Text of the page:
Indonesian chicken startup’s 20x revenue jump sees it take off

Indonesian chicken startup’s 20x revenue jump sees it take off

Monday, Feb 13, 2023

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Arief Witjaksono, a serial entrepreneur from Indonesia, tried to enter the country’s poultry business by building his own chicken farm in 2018. However, he soon became aware that the industry’s lack of transparency could dampen the trust of farm owners.

“At one instance, there was a poultry broker that promised to distribute my chickens. But after I gave the chickens, he just ran away [without paying me],” Witjaksono recalls.

However, poultry is a promising industry in Indonesia, where chicken consumption is expected to grow by a further 13.5% to reach 9.3 kilograms per capita by 2029 from 8.2 kilograms per capita in 2022. The archipelago’s 270 million people can consume more than 2.2 billion tonnes of chicken meat a year.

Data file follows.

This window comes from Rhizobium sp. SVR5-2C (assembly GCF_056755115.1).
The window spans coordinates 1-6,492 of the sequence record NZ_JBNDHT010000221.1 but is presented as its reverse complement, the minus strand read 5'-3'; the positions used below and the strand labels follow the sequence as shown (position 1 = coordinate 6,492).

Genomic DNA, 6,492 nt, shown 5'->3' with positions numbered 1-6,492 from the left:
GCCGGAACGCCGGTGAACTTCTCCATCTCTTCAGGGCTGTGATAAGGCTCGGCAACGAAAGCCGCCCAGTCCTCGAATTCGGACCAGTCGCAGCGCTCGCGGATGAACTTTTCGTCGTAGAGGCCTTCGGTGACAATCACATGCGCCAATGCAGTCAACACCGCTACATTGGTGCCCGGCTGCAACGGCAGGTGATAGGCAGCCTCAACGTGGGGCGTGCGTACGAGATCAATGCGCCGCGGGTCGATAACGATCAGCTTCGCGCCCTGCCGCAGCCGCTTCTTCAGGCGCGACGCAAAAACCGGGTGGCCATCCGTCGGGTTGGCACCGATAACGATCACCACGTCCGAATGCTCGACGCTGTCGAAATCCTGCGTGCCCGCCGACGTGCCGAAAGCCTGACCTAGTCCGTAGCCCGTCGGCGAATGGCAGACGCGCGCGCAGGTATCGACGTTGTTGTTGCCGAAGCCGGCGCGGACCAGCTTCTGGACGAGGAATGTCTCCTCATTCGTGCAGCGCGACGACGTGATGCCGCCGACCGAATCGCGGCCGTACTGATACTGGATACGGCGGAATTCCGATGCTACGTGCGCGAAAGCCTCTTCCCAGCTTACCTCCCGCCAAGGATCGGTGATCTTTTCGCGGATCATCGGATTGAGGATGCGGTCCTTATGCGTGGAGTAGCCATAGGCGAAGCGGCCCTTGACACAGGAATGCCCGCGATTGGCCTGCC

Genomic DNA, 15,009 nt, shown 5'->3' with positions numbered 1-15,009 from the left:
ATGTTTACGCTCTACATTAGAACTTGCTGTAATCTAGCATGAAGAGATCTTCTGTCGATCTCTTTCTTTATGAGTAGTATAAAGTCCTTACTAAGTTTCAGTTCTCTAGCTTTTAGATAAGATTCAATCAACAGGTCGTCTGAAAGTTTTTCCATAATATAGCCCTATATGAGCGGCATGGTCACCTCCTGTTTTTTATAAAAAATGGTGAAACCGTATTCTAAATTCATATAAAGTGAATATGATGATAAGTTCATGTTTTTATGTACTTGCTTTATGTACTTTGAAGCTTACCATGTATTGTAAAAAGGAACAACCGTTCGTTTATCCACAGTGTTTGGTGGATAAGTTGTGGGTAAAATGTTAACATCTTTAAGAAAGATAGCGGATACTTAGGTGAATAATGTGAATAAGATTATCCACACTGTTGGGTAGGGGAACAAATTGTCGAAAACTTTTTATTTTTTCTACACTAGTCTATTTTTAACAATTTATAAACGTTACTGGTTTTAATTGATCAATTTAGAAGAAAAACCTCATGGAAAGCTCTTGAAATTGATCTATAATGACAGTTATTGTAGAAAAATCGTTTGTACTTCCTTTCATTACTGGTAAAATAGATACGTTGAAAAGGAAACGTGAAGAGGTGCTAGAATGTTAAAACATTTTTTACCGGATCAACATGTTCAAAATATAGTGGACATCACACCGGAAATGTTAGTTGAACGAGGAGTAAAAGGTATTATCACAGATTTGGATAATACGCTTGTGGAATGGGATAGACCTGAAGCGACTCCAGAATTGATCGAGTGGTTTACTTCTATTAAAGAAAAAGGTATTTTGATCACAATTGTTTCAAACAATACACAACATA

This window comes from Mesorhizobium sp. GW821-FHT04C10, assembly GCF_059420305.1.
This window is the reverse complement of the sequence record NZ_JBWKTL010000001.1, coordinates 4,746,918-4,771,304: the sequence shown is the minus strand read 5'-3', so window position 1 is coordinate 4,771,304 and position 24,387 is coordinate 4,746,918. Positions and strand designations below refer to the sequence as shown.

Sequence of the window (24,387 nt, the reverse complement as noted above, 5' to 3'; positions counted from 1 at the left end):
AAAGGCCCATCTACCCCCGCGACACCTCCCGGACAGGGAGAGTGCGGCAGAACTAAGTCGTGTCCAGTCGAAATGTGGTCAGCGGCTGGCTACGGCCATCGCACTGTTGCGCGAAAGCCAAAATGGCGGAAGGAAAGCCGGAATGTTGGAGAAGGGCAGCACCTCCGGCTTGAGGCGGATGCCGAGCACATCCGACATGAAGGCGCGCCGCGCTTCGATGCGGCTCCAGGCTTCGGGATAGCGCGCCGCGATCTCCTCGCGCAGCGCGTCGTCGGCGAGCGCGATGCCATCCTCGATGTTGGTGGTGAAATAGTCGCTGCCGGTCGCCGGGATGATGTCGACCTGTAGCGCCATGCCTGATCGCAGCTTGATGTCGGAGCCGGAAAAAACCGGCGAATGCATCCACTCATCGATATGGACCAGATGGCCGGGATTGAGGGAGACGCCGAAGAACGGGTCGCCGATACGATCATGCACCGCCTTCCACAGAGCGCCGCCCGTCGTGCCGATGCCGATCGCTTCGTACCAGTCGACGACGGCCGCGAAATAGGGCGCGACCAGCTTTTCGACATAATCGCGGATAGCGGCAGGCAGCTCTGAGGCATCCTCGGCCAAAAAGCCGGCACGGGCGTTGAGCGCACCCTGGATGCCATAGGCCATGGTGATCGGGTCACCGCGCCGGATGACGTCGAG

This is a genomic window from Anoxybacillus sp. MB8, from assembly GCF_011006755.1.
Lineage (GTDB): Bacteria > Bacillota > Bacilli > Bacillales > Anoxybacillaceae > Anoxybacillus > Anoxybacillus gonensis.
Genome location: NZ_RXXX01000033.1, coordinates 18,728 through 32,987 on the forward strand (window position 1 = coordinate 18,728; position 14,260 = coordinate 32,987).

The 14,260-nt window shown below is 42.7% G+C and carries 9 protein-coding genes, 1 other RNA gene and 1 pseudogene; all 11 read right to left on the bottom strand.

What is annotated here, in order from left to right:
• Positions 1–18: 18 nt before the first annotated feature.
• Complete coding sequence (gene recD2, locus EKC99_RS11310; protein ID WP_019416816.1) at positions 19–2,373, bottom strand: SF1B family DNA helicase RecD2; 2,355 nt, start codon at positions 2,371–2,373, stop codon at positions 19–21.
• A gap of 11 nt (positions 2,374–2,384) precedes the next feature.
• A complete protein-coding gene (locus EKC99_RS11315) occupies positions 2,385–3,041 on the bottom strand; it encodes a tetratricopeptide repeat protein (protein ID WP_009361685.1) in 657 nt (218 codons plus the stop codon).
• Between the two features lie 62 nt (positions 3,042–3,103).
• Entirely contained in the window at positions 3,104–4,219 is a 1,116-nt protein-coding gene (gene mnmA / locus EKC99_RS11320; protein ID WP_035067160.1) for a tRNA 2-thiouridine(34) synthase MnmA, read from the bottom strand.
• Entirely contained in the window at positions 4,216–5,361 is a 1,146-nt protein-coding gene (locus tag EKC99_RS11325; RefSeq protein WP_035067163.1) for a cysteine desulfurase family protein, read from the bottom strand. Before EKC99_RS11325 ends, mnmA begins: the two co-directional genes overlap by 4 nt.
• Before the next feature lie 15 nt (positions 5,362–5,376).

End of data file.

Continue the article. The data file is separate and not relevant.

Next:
Witjaksono, along with his friend, Rymax Joehana, an ex-Boston Consulting Group consultant, decided to build a solution to help farmers produce more and do business more efficiently. In 2019, the pair established a poultry startup called Pitik.

Pitik’s main revenue driver is selling chicken feed to smallholder farmers and buying back the chicken when they’re ready to be harvested – which takes around 35 days. The company then distributes those live chickens directly to wholesalers and wet markets.

The poultry firm said it made US$12.2 million in revenue in October 2022 – a 20x growth from the US$600,000 it made in the same month a year earlier, as per a recent presentation seen by Tech in Asia. However, the firm declined to confirm these numbers.

Leader of the coop?